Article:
Scoutmaster Musings - Police Explorers and Terrorists


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Scoutmaster Musings

Police Explorers and Terrorists
The BSA has quite a broad scope of programming, from Scouts and Soccer to Law Enforcement Exploring with ages ranging from 6 to 21 years old. I'm just doing my best to keep up with the Boy Scouts and Cub Scouts programs with which I am active, but there's a whole lot more than that available.

Exploring is part of Learning for Life's career education program. Law enforcement is one of those careers, along with fire service, aviation, science, skilled trades, and others. Exploring helps youth gain practical knowledge of and experience in a career.

Did you know explorers can learn to fight terrorists? WHOA! What's that, you say? Yep, and that's probably the typical and hoped for reaction the NY Times was looking for with their recent article. There are some great pictures of explorers with guns, explosions, storming buses, and attacking terrorists. There are a couple sensational quotes. There are a couple statements about sexual abuse by leaders. Everything needed to make a great, informational piece of news. :-(

Weapons use, hostages, negotiations, first aid, self-defense, crisis intervention, and ethics are just some of the skills law enforcement officers need. These explorers participate in a complete program, which I expect includes a whole lot of training before participation in the mock scenarios as presented in the article. Too bad the article didn't mention how many hours were spent learning and demonstrating all the skills in teamwork and safety before the drill. But, that would have been boring.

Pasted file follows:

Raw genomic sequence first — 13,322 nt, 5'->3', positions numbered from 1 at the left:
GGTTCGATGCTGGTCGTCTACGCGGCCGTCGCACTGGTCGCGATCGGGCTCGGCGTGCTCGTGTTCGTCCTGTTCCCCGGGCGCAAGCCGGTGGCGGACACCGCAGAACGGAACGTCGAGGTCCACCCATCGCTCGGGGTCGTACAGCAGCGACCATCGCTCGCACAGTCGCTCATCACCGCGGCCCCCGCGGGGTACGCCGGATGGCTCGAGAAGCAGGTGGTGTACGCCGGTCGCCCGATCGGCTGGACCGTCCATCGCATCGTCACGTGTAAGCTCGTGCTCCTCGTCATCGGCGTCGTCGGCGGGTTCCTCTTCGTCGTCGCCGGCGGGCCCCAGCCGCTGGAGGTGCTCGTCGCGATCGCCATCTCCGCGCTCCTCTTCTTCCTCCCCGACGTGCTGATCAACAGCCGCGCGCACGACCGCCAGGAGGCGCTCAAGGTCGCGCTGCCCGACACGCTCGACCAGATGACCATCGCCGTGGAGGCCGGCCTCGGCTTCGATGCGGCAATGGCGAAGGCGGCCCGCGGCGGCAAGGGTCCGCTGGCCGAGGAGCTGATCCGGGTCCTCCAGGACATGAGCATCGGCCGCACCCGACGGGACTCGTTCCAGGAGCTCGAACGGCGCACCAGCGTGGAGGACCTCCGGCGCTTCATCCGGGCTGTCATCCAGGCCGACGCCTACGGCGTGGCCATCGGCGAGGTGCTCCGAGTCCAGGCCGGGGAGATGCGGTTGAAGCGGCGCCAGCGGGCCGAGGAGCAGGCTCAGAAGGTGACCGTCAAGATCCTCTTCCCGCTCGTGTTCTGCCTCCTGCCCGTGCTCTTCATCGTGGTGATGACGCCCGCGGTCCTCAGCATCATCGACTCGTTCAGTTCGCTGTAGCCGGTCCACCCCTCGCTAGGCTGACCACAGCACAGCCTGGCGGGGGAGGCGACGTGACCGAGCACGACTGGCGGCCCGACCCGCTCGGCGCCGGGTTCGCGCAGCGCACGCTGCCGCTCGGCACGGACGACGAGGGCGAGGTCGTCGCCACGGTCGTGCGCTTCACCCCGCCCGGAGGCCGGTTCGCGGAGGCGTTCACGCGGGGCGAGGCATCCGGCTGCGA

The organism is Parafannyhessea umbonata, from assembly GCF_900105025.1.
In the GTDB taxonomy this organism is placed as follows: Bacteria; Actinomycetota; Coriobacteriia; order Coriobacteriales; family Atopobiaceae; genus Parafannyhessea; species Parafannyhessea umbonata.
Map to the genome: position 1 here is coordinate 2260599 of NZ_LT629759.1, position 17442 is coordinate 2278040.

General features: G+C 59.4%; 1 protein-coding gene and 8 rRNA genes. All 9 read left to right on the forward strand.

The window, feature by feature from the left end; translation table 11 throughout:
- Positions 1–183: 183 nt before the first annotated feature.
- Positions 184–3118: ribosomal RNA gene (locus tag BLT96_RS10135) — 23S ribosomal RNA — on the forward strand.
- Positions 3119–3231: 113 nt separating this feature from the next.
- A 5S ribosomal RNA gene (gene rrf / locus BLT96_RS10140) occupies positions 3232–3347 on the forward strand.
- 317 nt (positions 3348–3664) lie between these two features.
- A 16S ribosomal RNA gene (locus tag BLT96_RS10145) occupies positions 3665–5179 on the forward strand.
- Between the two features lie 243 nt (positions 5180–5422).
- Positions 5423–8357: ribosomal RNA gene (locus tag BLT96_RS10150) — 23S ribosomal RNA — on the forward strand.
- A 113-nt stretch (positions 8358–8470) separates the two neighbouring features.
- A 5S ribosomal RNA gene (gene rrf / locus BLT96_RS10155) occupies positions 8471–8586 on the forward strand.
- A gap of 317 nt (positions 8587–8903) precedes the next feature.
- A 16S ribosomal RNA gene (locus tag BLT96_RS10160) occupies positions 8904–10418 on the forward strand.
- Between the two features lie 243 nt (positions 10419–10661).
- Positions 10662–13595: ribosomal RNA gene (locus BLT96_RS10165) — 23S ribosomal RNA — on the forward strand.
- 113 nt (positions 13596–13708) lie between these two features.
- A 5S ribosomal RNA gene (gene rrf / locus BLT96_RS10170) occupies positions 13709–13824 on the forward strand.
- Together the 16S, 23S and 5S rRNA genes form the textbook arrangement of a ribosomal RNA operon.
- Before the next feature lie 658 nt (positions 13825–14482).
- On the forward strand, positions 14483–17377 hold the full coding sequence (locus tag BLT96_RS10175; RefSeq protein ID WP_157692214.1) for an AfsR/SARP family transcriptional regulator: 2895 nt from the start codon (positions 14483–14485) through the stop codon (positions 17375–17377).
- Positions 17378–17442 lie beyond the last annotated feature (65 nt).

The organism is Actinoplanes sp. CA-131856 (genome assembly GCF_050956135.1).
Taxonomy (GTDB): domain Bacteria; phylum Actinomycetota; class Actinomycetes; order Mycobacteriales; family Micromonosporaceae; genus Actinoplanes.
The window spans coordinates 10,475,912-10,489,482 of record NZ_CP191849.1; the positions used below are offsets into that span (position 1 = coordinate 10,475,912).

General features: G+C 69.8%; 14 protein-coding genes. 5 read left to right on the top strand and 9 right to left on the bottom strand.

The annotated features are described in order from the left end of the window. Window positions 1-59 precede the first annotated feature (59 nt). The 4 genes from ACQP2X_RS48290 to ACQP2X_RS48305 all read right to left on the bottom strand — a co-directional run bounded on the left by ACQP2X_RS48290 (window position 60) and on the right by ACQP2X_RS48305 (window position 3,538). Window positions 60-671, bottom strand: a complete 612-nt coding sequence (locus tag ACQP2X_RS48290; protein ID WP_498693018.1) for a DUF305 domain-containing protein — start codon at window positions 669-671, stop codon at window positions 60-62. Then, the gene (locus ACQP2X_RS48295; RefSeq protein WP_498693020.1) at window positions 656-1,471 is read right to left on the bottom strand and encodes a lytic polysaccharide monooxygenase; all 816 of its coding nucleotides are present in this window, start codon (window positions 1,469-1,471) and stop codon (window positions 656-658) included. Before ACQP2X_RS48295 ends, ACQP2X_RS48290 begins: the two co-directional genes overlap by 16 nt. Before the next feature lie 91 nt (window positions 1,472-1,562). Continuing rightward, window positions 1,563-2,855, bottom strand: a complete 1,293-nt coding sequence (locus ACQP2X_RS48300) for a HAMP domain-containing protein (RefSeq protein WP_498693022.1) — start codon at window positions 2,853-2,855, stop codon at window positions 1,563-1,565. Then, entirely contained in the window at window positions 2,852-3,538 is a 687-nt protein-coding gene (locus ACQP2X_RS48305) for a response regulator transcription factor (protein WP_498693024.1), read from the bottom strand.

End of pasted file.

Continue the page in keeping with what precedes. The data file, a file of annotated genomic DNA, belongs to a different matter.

The part most interesting to me was scanning through the 475 comments left since yesterday and that a large number of them had to be censored. People can read one article about a certain facet of a program and extrapolate it into paramilitary, nazi-like, world-destroying, right-wing bigotry.

This specific explorer post has sure pushed the envelope and made an exciting program. From what I can see, they've followed the BSA Explorer guidelines. I wouldn't be interested in participating in such a drill, but it looks like a real learning experience for youth interested in a law enforcement career.

I'll stick to my backpacking and square knots and try to help a few scouts grow in citizenship, character, and fitness. But if participation in a mock hostage situation is the 'high adventure' reward built on a strong base of skills that gets some other youth to grow in those same dimensions, then good for them.

Scout On
Posted: 18:08 05-14-2009 416
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